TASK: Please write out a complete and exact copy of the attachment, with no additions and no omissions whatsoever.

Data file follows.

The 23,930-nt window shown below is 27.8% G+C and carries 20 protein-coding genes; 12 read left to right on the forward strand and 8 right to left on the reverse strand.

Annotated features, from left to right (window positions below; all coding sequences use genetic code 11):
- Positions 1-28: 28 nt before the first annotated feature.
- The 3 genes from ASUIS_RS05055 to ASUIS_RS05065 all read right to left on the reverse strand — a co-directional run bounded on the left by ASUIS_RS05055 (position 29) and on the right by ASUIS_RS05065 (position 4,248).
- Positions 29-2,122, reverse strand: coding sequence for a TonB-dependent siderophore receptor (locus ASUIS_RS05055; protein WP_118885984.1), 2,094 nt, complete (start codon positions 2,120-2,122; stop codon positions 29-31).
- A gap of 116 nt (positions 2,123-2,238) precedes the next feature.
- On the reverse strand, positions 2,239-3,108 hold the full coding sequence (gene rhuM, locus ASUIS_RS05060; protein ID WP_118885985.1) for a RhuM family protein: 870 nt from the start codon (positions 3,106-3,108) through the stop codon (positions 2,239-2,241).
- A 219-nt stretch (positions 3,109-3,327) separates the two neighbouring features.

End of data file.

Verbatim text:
The 23,930-nt window shown below is 27.8% G+C and carries 20 protein-coding genes; 12 read left to right on the forward strand and 8 right to left on the reverse strand.

Annotated features, from left to right (window positions below; all coding sequences use genetic code 11):
- Positions 1-28: 28 nt before the first annotated feature.
- The 3 genes from ASUIS_RS05055 to ASUIS_RS05065 all read right to left on the reverse strand — a co-directional run bounded on the left by ASUIS_RS05055 (position 29) and on the right by ASUIS_RS05065 (position 4,248).
- Positions 29-2,122, reverse strand: coding sequence for a TonB-dependent siderophore receptor (locus ASUIS_RS05055; protein WP_118885984.1), 2,094 nt, complete (start codon positions 2,120-2,122; stop codon positions 29-31).
- A gap of 116 nt (positions 2,123-2,238) precedes the next feature.
- On the reverse strand, positions 2,239-3,108 hold the full coding sequence (gene rhuM, locus ASUIS_RS05060; protein ID WP_118885985.1) for a RhuM family protein: 870 nt from the start codon (positions 3,106-3,108) through the stop codon (positions 2,239-2,241).
- A 219-nt stretch (positions 3,109-3,327) separates the two neighbouring features.